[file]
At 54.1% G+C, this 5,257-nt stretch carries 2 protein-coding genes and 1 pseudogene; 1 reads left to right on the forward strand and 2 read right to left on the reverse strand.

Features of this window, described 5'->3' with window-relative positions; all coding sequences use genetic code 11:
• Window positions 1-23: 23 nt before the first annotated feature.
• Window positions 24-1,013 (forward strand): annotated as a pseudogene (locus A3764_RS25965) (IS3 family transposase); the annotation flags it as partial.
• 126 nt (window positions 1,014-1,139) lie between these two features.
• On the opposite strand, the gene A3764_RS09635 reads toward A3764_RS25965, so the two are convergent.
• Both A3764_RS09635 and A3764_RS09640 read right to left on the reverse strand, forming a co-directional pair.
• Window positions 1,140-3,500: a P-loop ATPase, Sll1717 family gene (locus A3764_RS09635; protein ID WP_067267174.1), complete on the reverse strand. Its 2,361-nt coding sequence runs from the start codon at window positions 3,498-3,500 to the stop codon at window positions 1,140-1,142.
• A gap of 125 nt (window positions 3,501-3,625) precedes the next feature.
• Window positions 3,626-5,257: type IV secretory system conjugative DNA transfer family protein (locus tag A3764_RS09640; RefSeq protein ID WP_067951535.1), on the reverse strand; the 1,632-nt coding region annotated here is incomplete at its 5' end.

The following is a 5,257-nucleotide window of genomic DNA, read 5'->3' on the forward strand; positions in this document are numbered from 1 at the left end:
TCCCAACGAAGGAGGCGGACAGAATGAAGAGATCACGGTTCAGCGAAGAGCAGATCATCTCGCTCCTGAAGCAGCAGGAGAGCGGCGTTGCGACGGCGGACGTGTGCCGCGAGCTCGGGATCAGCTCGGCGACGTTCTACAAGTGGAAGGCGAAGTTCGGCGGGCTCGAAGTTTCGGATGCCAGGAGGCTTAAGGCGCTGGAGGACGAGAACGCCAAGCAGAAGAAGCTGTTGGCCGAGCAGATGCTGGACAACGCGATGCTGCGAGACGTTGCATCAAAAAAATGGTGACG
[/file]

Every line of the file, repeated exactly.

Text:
At 54.1% G+C, this 5,257-nt stretch carries 2 protein-coding genes and 1 pseudogene; 1 reads left to right on the forward strand and 2 read right to left on the reverse strand.

Features of this window, described 5'->3' with window-relative positions; all coding sequences use genetic code 11:
• Window positions 1-23: 23 nt before the first annotated feature.
• Window positions 24-1,013 (forward strand): annotated as a pseudogene (locus A3764_RS25965) (IS3 family transposase); the annotation flags it as partial.
• 126 nt (window positions 1,014-1,139) lie between these two features.
• On the opposite strand, the gene A3764_RS09635 reads toward A3764_RS25965, so the two are convergent.
• Both A3764_RS09635 and A3764_RS09640 read right to left on the reverse strand, forming a co-directional pair.
• Window positions 1,140-3,500: a P-loop ATPase, Sll1717 family gene (locus A3764_RS09635; protein ID WP_067267174.1), complete on the reverse strand. Its 2,361-nt coding sequence runs from the start codon at window positions 3,498-3,500 to the stop codon at window positions 1,140-1,142.
• A gap of 125 nt (window positions 3,501-3,625) precedes the next feature.
• Window positions 3,626-5,257: type IV secretory system conjugative DNA transfer family protein (locus tag A3764_RS09640; RefSeq protein ID WP_067951535.1), on the reverse strand; the 1,632-nt coding region annotated here is incomplete at its 5' end.

The following is a 5,257-nucleotide window of genomic DNA, read 5'->3' on the forward strand; positions in this document are numbered from 1 at the left end:
TCCCAACGAAGGAGGCGGACAGAATGAAGAGATCACGGTTCAGCGAAGAGCAGATCATCTCGCTCCTGAAGCAGCAGGAGAGCGGCGTTGCGACGGCGGACGTGTGCCGCGAGCTCGGGATCAGCTCGGCGACGTTCTACAAGTGGAAGGCGAAGTTCGGCGGGCTCGAAGTTTCGGATGCCAGGAGGCTTAAGGCGCTGGAGGACGAGAACGCCAAGCAGAAGAAGCTGTTGGCCGAGCAGATGCTGGACAACGCGATGCTGCGAGACGTTGCATCAAAAAAATGGTGACG